Germany Today and Tomorrow
by KONRAD ADENAUER
Chancellor of the Federal Republic of Germany
TWELVE years after the most complete collapse in their history the Germans— those who are living in freedom — have laid the foundations of their material existence anew. At the same time they have completed the restoration of a democratic state based upon law — a state which is aware of its obligations to its citizens and to other states.
Twice within three decades Germany has experienced the catastrophe of military defeat. For twelve years her people lived in totalitarian bondage. They have felt the consequences of this bondage in all their gravity and have learned from bitter experience to appreciate the value of freedom, justice, and peace as the highest good. But seventeen million Germans in the Soviet-occupied zone of our nation still lack the blessings of personal freedom and a state based upon civil liberty.
These few recollections of the recent German past make it clear why there exists no extremism whatsoever in the Federal Republic of Germany, be it from the right or from the left. German labor has shown an extraordinary maturity even in days of distress — and we really knew distress in the first postwar years. Then, as today, labor clearly and decisively rejected all enticements of Bolshevism. Radicalism from the right as well, as it is embodied in an exaggerated nationalism, is dead in the Federal Republic. This has been demonstrated by all our elections since the war.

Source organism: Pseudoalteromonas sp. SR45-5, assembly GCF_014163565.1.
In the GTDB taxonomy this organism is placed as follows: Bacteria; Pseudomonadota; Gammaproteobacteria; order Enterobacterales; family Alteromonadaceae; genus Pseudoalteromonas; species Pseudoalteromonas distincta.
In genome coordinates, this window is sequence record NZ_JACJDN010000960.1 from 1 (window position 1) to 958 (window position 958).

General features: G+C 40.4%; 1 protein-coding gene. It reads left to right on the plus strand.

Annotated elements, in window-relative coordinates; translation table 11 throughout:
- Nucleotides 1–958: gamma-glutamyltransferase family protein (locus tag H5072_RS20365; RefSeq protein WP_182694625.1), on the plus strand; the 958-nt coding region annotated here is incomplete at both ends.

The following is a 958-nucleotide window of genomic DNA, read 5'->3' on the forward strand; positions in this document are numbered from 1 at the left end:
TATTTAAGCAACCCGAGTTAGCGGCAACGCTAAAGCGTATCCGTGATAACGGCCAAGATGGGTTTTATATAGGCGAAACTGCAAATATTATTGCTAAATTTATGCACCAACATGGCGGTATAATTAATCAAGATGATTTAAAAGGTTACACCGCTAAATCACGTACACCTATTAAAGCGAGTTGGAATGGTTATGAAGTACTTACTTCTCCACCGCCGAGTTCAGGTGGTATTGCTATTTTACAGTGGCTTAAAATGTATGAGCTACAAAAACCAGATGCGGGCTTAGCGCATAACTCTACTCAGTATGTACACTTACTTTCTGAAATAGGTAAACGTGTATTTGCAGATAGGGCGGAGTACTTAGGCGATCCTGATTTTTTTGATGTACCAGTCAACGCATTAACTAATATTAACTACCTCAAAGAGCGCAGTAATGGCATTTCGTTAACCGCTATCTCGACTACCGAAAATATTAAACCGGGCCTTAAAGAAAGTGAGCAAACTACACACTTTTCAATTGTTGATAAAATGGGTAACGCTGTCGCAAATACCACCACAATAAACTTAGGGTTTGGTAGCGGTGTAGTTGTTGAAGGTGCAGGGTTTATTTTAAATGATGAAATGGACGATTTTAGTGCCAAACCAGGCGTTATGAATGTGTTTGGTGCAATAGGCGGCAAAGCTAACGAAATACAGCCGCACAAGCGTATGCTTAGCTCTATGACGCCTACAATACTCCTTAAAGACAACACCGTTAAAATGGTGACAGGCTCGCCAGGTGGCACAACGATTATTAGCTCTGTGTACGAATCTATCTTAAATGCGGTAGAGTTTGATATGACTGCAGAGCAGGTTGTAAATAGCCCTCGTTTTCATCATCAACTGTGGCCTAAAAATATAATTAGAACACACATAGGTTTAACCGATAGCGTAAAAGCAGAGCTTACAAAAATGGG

Fragmentation of political parties — one of the reasons for the demise of the Weimar Republic — presents no actual danger in the Federal Republic. This state of affairs, largely attributable to the structure of our constitution, has resulted in a stability which has characterized our political activity to the present day. It is my contention that we have known how to exploit this stability. A consolidated domestic policy gave us an opportunity to integrate the Federal Republic into the community of free nations systematically and in line with the existing possibilities. Today the Federal Republic is a partner with equal rights in this community. The road we have had to take was long and often beset with difficulties. However, we have succeeded in reaching important goals.
When, on September 15, 1949, I was first elected Federal Chancellor by the Parliament, I stated, “Franco-German relations are the pivotal point of any European unification. I supported this view as early as twenty-five years ago.” With the coming into force of the Paris Treaties, with the admission of the Federal Republic into the Western European Union and into NATO, we have become allies of France. This demonstrates how much FrancoGerman relations have changed since the founding of the Federal Republic. With the signing of the Saar Treaty, the last existing controversial issue between France and Germany has been eliminated. Thus, what I had hoped for seven years ago in our own self-interest and in the interest of Europe and of the whole Free World, and what I have tried to achieve since, has become a reality.